Award-winning British comedian Jimmy Carr is known for jokes that sail close to the wind. He says people don't choose what they laugh at - it's a reflex - but when he hears an 'ooooh' after they laugh, he knows their conscience has kicked in.
Carr has made a name for himself in Britain and abroad for his appearances on Stephen Fry’s QI, and as the host of 8 Out of 10 Cats and The Big Fat Quiz of the Year. Around 1.2 million copies of his live DVDs have been sold, and he was the first British comedian to have a live show picked up by Netflix.
In his 17 years working as a stand-up comic, Carr has found himself in hot water with the British press a number of times, most notably for jokes about Reeva Steenkamp, who was killed by Oscar Pistorius, and about returned servicemen and women.
“There’d be no point in saying something out there and offensive if the audience didn’t laugh. I think you’ve got to be very careful. And when you’re a comedian with my kind of reputation, you could get carried away and mistake a sharp intake of breath and a reaction for a laugh.
He says first and foremost every joke has got to get a laugh.
“The sharp intake of breath isn’t anything. It’s easy to shock. Being funny is the thing. Being funny is the only aim. My favourite sound in comedy is when something gets a big laugh and then everybody goes ‘ohhh’, because the laugh is a reflex, you don’t choose what you laugh at.”
He defends his joke about amputee soldiers making Britain’s most successful Paralympic team by saying that humour’s function in society is to help people deal with life, especially for those who have been through something as traumatic as war.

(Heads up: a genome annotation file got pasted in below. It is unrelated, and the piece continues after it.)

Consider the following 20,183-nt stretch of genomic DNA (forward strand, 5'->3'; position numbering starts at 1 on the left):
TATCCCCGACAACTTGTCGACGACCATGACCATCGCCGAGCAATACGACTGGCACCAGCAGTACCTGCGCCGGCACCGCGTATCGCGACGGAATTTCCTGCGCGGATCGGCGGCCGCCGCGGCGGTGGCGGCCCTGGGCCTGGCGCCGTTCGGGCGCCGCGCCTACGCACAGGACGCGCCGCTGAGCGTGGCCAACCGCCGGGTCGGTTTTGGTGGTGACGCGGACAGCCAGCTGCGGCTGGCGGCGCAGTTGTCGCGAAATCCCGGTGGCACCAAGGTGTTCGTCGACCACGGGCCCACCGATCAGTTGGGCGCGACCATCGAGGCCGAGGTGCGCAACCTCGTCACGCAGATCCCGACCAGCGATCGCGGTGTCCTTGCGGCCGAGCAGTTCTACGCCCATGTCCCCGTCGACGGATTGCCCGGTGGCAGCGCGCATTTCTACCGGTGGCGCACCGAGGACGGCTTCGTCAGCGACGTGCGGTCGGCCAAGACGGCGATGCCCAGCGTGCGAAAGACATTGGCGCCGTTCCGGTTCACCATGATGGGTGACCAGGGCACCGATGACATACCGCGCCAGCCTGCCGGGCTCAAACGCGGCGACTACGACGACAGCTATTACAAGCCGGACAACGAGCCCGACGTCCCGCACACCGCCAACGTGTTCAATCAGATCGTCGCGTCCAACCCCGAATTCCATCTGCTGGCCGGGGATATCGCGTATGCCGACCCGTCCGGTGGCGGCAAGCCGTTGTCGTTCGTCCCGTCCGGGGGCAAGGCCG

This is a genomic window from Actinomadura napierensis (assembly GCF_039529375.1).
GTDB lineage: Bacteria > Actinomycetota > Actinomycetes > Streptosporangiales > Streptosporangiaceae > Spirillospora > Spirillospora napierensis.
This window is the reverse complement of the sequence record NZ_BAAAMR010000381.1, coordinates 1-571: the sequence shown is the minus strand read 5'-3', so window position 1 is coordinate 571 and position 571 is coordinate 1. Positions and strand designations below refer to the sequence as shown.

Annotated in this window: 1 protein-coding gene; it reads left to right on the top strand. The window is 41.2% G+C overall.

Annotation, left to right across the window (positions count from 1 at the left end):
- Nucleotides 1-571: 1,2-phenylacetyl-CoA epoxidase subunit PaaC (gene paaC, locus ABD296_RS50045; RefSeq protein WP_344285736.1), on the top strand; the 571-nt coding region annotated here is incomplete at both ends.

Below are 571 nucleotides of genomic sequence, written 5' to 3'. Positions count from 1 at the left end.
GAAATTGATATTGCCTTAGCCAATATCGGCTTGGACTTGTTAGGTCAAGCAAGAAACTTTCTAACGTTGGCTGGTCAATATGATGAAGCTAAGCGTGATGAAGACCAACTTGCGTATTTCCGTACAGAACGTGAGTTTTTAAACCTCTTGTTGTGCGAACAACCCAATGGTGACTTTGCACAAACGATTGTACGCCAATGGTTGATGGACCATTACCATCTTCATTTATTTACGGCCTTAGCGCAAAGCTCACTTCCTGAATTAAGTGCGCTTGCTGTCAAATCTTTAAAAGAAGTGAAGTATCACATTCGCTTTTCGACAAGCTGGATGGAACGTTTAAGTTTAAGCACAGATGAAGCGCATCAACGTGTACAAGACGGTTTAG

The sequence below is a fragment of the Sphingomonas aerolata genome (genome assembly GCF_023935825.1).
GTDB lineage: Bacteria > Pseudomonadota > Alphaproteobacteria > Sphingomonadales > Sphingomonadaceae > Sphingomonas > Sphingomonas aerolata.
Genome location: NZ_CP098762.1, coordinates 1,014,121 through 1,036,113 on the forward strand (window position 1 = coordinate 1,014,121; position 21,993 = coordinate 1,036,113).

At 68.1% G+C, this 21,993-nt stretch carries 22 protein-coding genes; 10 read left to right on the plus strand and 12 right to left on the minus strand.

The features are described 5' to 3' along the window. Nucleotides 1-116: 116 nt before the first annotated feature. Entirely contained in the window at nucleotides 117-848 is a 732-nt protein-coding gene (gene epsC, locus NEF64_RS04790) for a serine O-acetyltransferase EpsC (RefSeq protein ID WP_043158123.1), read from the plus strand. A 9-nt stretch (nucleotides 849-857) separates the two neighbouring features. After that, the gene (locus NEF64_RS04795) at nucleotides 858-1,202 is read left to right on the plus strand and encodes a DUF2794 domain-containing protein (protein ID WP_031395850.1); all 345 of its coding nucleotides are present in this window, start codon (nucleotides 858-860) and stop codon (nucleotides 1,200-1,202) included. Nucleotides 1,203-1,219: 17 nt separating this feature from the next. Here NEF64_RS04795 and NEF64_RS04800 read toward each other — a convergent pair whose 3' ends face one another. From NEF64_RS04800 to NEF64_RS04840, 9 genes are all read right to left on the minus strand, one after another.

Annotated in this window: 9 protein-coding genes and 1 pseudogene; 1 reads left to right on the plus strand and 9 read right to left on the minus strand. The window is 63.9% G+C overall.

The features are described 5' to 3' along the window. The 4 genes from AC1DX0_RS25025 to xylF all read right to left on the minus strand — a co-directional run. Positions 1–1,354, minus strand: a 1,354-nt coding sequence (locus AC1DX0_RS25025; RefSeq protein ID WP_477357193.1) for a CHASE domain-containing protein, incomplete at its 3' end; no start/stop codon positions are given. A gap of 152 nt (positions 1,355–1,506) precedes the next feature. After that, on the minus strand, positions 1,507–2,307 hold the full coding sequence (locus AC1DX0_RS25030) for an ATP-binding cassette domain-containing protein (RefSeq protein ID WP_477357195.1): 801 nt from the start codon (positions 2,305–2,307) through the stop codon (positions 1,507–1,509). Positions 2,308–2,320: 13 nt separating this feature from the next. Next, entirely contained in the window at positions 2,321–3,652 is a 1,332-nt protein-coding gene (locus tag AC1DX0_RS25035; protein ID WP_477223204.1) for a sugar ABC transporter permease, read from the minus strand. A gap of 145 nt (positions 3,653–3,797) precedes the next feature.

“People need to deal with that stuff. I get annoyed when people take those kind of jokes out of context. They take it from a concert hall at 10 in the evening, and then put it in your morning paper at 8am. They don’t deliver the joke, they just write it down.
“You don’t say that at the beginning of a show either. That’s a joke for the end of the show, when the audience has got into the rhythm of it, they understand… they get that it’s a joke.”
Carr got into comedy in his mid-20s, when he left his job with Shell to join the circus.
“I just didn’t like my circumstance… so I just changed everything. I didn’t leave to be a rich and famous and successful comedian. I left to join the circus. I just left and went, ‘I just want to have a laugh, every day’. It worked out remarkably well.”
He describes his talent as “20 percent God-given”, and the rest as hard work.
“Spend enough time on stage so that you get comfortable up there and then spend all day every day thinking about jokes and not thinking about anything else. It’s focus. Whatever you want to do, if you want to do anything extraordinary, it’s always about focus.”
For his six-date New Zealand tour next month, Carr will be seeking out local references to add to the show.
“People like it when you find out a little bit about their town and know a little bit. I don’t think anyone minds when you take the piss. They mind it when you don’t know where you are.”
“There’s no shortage of things to take the piss out of in New Zealand, and also, you guys can take a joke, it’s basically like being at home. The sense of humour is pretty similar.”
As for what audiences should expect from his The Best Of, Ultimate, Gold, Greatest Hits World Tour, he says, “I would say a laugh a minute, but if I got a laugh a minute, I would say I was short-changing you. You should expect at least four laughs a minute for two hours. That’s what you should expect.”